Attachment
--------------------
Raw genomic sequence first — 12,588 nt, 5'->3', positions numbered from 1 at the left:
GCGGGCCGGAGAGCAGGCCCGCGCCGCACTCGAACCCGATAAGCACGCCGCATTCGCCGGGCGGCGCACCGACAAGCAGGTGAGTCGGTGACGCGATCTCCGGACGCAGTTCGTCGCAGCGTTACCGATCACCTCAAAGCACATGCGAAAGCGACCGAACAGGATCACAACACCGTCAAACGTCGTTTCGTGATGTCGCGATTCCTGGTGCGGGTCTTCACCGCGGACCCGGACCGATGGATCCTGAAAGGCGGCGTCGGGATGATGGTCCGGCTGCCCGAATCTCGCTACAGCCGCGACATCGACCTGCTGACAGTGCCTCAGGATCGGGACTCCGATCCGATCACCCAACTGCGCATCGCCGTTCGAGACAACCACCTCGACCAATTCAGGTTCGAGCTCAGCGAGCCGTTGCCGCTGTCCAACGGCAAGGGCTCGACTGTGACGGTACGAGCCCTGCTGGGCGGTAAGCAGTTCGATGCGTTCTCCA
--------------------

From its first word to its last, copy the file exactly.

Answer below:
Raw genomic sequence first — 12,588 nt, 5'->3', positions numbered from 1 at the left:
GCGGGCCGGAGAGCAGGCCCGCGCCGCACTCGAACCCGATAAGCACGCCGCATTCGCCGGGCGGCGCACCGACAAGCAGGTGAGTCGGTGACGCGATCTCCGGACGCAGTTCGTCGCAGCGTTACCGATCACCTCAAAGCACATGCGAAAGCGACCGAACAGGATCACAACACCGTCAAACGTCGTTTCGTGATGTCGCGATTCCTGGTGCGGGTCTTCACCGCGGACCCGGACCGATGGATCCTGAAAGGCGGCGTCGGGATGATGGTCCGGCTGCCCGAATCTCGCTACAGCCGCGACATCGACCTGCTGACAGTGCCTCAGGATCGGGACTCCGATCCGATCACCCAACTGCGCATCGCCGTTCGAGACAACCACCTCGACCAATTCAGGTTCGAGCTCAGCGAGCCGTTGCCGCTGTCCAACGGCAAGGGCTCGACTGTGACGGTACGAGCCCTGCTGGGCGGTAAGCAGTTCGATGCGTTCTCCA